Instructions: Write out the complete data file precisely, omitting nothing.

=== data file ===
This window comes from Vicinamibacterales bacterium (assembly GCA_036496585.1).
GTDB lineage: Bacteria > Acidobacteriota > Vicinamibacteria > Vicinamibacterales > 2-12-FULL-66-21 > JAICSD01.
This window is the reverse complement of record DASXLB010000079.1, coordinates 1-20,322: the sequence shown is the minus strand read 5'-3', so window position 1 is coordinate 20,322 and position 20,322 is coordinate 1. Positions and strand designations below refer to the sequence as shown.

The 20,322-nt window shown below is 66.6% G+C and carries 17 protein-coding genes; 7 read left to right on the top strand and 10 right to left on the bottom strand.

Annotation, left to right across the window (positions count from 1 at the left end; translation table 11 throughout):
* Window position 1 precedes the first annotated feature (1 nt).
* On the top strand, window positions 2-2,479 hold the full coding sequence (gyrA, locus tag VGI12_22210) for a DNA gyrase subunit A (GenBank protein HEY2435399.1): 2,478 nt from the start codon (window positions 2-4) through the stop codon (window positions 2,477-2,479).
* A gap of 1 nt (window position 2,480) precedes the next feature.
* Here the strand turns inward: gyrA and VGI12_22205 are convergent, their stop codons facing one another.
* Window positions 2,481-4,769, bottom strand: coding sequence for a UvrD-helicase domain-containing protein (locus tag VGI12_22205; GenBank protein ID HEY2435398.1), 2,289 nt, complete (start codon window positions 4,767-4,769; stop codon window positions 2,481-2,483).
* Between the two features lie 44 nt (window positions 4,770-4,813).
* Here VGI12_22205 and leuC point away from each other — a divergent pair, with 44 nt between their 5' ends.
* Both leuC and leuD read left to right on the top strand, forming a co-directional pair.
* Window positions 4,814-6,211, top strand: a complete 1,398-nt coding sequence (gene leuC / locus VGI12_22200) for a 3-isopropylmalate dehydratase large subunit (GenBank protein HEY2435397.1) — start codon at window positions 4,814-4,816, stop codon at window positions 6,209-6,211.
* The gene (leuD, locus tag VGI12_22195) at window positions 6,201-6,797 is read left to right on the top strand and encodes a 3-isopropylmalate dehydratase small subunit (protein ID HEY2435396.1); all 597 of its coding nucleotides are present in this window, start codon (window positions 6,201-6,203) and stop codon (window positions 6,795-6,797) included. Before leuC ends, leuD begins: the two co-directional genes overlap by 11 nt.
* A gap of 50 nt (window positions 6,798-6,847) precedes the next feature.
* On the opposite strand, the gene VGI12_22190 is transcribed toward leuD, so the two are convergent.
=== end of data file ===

This window comes from Vicinamibacterales bacterium (assembly GCA_036496585.1).
GTDB lineage: Bacteria > Acidobacteriota > Vicinamibacteria > Vicinamibacterales > 2-12-FULL-66-21 > JAICSD01.
This window is the reverse complement of record DASXLB010000079.1, coordinates 1-20,322: the sequence shown is the minus strand read 5'-3', so window position 1 is coordinate 20,322 and position 20,322 is coordinate 1. Positions and strand designations below refer to the sequence as shown.

The 20,322-nt window shown below is 66.6% G+C and carries 17 protein-coding genes; 7 read left to right on the top strand and 10 right to left on the bottom strand.

Annotation, left to right across the window (positions count from 1 at the left end; translation table 11 throughout):
* Window position 1 precedes the first annotated feature (1 nt).
* On the top strand, window positions 2-2,479 hold the full coding sequence (gyrA, locus tag VGI12_22210) for a DNA gyrase subunit A (GenBank protein HEY2435399.1): 2,478 nt from the start codon (window positions 2-4) through the stop codon (window positions 2,477-2,479).
* A gap of 1 nt (window position 2,480) precedes the next feature.
* Here the strand turns inward: gyrA and VGI12_22205 are convergent, their stop codons facing one another.
* Window positions 2,481-4,769, bottom strand: coding sequence for a UvrD-helicase domain-containing protein (locus tag VGI12_22205; GenBank protein ID HEY2435398.1), 2,289 nt, complete (start codon window positions 4,767-4,769; stop codon window positions 2,481-2,483).
* Between the two features lie 44 nt (window positions 4,770-4,813).
* Here VGI12_22205 and leuC point away from each other — a divergent pair, with 44 nt between their 5' ends.
* Both leuC and leuD read left to right on the top strand, forming a co-directional pair.
* Window positions 4,814-6,211, top strand: a complete 1,398-nt coding sequence (gene leuC / locus VGI12_22200) for a 3-isopropylmalate dehydratase large subunit (GenBank protein HEY2435397.1) — start codon at window positions 4,814-4,816, stop codon at window positions 6,209-6,211.
* The gene (leuD, locus tag VGI12_22195) at window positions 6,201-6,797 is read left to right on the top strand and encodes a 3-isopropylmalate dehydratase small subunit (protein ID HEY2435396.1); all 597 of its coding nucleotides are present in this window, start codon (window positions 6,201-6,203) and stop codon (window positions 6,795-6,797) included. Before leuC ends, leuD begins: the two co-directional genes overlap by 11 nt.
* A gap of 50 nt (window positions 6,798-6,847) precedes the next feature.
* On the opposite strand, the gene VGI12_22190 is transcribed toward leuD, so the two are convergent.